Chinese tourism officials said yesterday that foreigners have been barred from a county in northwestern China, with activists saying security in the area has been stepped up ahead of an expected visit by a government-appointed Tibetan religious leader.
The Panchen Lama is the second-ranked religious leader to Tibetans, after the Dalai Lama. However, Tibetans generally do not accept this Panchen Lama because he was appointed by Beijing, while the original boy was selected by the Dalai Lama in 1995, but has not been heard from since.
The activist group International Campaign for Tibet said security has been increased near the Labrang Monastery ahead of the Panchen Lama’s visit in the coming days.
Hotels in Xiahe County in Gansu Province near the monastery said they were instructed this week not to accept foreign visitors. Parts of Gansu are heavily populated with Tibetans and were part of a traditional Tibetan region before modern China was formed.
“We received notices from the county public security bureau and tourism bureau saying that we should not receive foreign guests in our hotel,” said a receptionist at the Labrang Minhang Hotel, who would not give her name.
Foreigners who were staying in Xiahe before the ban were asked to leave, according to an official from the Xiahe County Tourism Bureau, who would give only her surname, Li.
The Panchem Lama’s visit to the Labrang Monastery could signal a move by Beijing to boost his credibility among Tibetans, but the Washington-based activist group International Campaign for Tibet said the monks fear more repression and patriotic education.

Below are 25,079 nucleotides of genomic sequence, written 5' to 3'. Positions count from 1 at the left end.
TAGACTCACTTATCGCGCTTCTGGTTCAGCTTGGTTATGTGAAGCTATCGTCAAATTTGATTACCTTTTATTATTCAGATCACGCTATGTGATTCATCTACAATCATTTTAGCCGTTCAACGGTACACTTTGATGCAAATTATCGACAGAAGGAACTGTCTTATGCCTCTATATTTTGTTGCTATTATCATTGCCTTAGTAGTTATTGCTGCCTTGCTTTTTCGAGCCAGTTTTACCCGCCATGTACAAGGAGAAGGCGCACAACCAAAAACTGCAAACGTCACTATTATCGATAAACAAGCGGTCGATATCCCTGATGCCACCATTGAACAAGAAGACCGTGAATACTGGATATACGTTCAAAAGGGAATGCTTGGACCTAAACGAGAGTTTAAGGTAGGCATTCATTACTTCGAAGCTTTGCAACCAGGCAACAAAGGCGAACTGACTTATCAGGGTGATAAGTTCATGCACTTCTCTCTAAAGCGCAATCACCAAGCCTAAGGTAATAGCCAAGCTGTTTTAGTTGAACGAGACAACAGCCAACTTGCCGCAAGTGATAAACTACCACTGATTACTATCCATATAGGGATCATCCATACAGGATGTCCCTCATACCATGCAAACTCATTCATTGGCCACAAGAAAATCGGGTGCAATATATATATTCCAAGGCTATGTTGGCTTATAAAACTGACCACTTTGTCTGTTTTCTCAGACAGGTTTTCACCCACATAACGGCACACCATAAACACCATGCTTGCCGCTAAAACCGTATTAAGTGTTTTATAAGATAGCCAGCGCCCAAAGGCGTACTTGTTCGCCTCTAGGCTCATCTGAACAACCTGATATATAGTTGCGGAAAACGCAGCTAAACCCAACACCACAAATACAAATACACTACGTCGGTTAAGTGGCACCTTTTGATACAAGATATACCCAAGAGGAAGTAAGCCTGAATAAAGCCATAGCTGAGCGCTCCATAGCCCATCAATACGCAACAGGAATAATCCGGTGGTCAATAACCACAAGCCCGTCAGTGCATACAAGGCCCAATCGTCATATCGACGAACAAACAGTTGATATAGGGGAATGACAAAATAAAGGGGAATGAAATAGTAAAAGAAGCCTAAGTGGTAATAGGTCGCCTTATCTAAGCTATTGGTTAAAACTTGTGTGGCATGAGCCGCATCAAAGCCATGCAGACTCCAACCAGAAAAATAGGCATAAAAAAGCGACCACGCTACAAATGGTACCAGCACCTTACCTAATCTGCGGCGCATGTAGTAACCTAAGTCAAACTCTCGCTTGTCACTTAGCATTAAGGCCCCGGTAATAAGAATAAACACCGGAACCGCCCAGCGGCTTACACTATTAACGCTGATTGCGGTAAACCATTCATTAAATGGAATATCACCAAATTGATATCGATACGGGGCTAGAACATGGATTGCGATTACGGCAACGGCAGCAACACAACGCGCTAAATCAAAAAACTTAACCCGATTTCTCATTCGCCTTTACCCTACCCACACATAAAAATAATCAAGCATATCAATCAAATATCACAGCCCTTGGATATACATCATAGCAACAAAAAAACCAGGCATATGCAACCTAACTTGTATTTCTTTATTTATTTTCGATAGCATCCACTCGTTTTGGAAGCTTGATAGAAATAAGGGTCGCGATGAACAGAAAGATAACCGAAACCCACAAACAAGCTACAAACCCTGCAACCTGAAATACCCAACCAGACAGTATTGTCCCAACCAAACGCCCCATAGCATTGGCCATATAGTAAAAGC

Questions about his support among average Tibetans have been raised because he was not the original pick to be Panchen Lama and because of concerns about what happened to the child he replaced.
Tibet’s governor, Padma Choling, said last year that Gendun Choekyi Nyima, the original Panchen Lama chosen by the Dalai Lama, was in good condition and living with his family in the Himalayan region and that he did not want to be disturbed.
The dispute over the Panchen Lama has also raised questions about what will happen when the Dalai Lama, 76, dies.
China has left little doubt that it intends to be deeply involved in choosing the Dalai Lama’s successor, ridiculing his scenarios and insisting that religious law requires the reincarnation be born in a Tibetan area under Chinese control.
The Dalai Lama says it is possible his successor could come from outside China.
The Labrang Monastery is one of the most important monasteries outside of Tibet and has been home to numerous protests by monks following deadly ethnic riots in Tibet in 2008.
China responded to the unrest with a massive military crackdown in which Tibetan rights groups say nearly 140 Tibetans were killed. Tourists from outside the country were banned from the entire region for more than a year.
China says Tibet has always been part of its territory, but many Tibetans say the region was virtually independent for centuries and that Beijing’s control is draining Tibetan culture.